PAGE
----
As seen in our earlier article, imports of specific goods (associated with high carbon intensity and posing a risk of carbon leakage), will be covered by CBAM:

  • cement, 
  • iron and steel, 
  • aluminum, 
  • fertilizers, 
  • electricity, 
  • hydrogen.
Sectors impacted by CBAM

What type of industries are most affected by the CBAM? A real-life example from the cement sector

As a reminder, during our interview with CEM in EU's Managing Director, we shred light on how the EU ETS is bringing decarbonization efforts in the cement industry. Mr. Charbonnel explained that some of his company’s competitors have been producing their own primary material (in this case, clinker), and paying for and surrendering EUAs to the commision. On the other hand, Cem’ In’ Eu’  has been importing the clinker necessary for its operations and thus has not faced carbon costs until now. Below is a reminder of what he shared with us, explaining how the introduction of the CBAM is already impacting corporate financial modeling and sustainable strategies.

H: Have you been incurring costs for carbon until now?

FB: So far, Cem’In’Eu’ has not been facing costs for carbon allowances. Indeed, in the cement industry, what falls under the scope of the EU ETS is the production of the abovementioned primary material - clinker. Since Cem’ In’ Eu’ is buying clinker from abroad and processing it to make cement (instead of producing clinker themselves), we have not been required to purchase carbon allowances. 

H: Why then did you mention the need to start adopting more sustainable practices as a response to the European Union Emissions Trading Scheme (EU ETS)?

FB: In 2023, the EU regulators introduced the Carbon Border Adjustment Mechanism (CBAM). The idea is to make industries pay for the carbon emitted during the production of materials that they are importing. In other words, Cem’ In’ Eu’ has been buying clinker from outside of the EU without incurring carbon costs so far. After the introduction of the CBAM after 2026, we will need to buy carbon allowances to match the CO2 produced during the production process of the clinker in question.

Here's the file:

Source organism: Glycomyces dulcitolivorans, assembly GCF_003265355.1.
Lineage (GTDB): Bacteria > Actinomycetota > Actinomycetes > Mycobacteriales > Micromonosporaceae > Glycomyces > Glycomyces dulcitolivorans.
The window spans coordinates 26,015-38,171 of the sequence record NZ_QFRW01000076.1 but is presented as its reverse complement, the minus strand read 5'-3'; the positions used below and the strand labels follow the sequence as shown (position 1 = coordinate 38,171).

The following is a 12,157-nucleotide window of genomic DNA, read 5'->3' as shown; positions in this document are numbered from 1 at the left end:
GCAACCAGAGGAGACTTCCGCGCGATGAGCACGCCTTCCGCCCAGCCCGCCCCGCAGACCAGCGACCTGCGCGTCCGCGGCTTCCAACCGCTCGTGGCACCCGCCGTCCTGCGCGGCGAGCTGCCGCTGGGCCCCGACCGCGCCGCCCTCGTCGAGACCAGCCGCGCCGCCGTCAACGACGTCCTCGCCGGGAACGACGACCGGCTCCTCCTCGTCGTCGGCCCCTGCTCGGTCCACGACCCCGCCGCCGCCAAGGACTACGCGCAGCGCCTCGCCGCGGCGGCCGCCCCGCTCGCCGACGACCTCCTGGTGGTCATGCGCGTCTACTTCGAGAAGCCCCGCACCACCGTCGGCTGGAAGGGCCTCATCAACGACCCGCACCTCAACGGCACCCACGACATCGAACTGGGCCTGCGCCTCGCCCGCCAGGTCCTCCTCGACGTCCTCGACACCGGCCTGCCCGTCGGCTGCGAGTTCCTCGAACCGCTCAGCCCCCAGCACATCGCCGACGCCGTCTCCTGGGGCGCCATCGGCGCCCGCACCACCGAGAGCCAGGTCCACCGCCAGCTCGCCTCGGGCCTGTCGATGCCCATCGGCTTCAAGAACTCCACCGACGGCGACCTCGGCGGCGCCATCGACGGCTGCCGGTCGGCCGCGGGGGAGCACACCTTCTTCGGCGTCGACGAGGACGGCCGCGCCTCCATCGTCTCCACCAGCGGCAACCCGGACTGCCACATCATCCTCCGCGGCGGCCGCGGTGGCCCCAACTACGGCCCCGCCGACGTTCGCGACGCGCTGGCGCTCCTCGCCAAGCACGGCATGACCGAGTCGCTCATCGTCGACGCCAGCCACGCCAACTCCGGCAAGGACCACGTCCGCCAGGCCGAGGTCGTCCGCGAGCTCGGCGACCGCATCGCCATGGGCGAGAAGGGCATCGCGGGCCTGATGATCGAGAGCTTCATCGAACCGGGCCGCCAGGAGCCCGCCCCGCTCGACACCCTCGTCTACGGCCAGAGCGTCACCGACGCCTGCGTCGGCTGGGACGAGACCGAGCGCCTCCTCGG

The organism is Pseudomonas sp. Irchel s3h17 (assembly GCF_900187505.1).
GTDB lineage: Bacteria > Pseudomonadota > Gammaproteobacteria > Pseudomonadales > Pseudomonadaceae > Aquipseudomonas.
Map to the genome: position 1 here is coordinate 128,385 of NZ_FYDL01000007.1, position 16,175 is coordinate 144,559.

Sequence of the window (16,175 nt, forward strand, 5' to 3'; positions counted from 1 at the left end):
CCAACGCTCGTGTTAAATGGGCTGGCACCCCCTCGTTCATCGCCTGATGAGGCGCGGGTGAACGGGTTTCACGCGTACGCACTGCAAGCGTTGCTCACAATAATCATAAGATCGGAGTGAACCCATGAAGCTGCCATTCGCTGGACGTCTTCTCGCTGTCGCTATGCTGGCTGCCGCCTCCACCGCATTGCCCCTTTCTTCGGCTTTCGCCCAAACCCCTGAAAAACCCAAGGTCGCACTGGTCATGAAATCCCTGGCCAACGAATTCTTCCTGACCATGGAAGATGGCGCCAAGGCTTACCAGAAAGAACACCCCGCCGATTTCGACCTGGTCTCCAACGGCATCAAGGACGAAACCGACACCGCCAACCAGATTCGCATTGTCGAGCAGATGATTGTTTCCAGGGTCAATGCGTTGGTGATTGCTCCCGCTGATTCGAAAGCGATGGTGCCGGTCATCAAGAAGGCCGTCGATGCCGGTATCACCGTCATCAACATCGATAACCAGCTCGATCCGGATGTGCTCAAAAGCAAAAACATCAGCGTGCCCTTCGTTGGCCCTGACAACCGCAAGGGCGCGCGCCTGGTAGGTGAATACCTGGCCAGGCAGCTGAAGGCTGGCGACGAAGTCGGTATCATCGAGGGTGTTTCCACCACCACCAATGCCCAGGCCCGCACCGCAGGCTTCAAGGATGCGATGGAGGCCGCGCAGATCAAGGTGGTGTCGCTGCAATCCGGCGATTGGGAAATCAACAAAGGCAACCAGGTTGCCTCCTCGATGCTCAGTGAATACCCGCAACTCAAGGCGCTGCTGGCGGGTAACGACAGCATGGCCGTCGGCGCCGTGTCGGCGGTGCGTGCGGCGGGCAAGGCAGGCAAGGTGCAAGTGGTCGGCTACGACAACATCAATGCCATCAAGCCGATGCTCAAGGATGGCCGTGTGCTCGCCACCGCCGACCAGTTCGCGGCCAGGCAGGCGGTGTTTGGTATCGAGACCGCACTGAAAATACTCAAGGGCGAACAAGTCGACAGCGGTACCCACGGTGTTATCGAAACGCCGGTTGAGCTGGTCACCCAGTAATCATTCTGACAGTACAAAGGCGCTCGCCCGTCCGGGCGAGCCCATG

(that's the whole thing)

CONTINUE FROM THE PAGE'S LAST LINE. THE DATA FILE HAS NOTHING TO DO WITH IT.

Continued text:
H: You will only need to start paying for carbon allowances after 2026. Is it already a relevant topic for you?

FB: Cem’ In’ Eu’ is anticipating the cost that they will need to face to buy European Union Allowances (EUAs) after 2026 to match the carbon relative to the clinker needed for our operations. We are already incorporating the cost of carbon in our financial models and projections. For a 2026-2028 horizon, we are foreseeing a cost of carbon of EUR 140 rising up to EUR 160, representing 20% of our business turnover by 2032.

How can a company comply with the CBAM? 

The EU CBAM compliance checklist for 2024 is as follows: 

During the transitional phase (2024 -2026) before the full implementation of CBAM, companies should take the following steps:

  • Identify their eligibility - are the goods that the company imports CBAM-applicable?
  • Engaging with suppliers and manufacturers to gather emissions data for imported goods;
  • Determine the emissions associated with their CBAM-applicable imported goods;
  • Assess the CBAM financial implication - forecast and model the expected EUA prices corresponding to the volumes of emissions to be matched;
  • Ensuring proper registration for importing with relevant regulatory bodies;
  • Evaluate whether the goods are already subject to carbon pricing in their country of origin or purchase to avoid duplicate charges.

How will CBAM impact carbon pricing in the EU?

As indicated in the checklist above, it is crucial for companies to consider the financial ramifications of their carbon allowance purchases. EUA prices are forecasted to rise and carbon costs can quickly become a heavy line on a corporate expense sheet. It is advisable for them to develop models to predict carbon allowance prices with different scenarios for the upcoming years (particularly post-2026 when the Carbon Border Adjustment Mechanism (CBAM) enters its effective phase after the transitional period). Companies can either create their own forecasts or rely on documentation from carbon market analysts to stay on top of market developments. You're welcome to subscribe to our newsletter to read our coverage of climate-related matters, or send us an email  if you're interested in receiving our monthly updates on carbon markets prices.

Start your journey
Become a carbon investor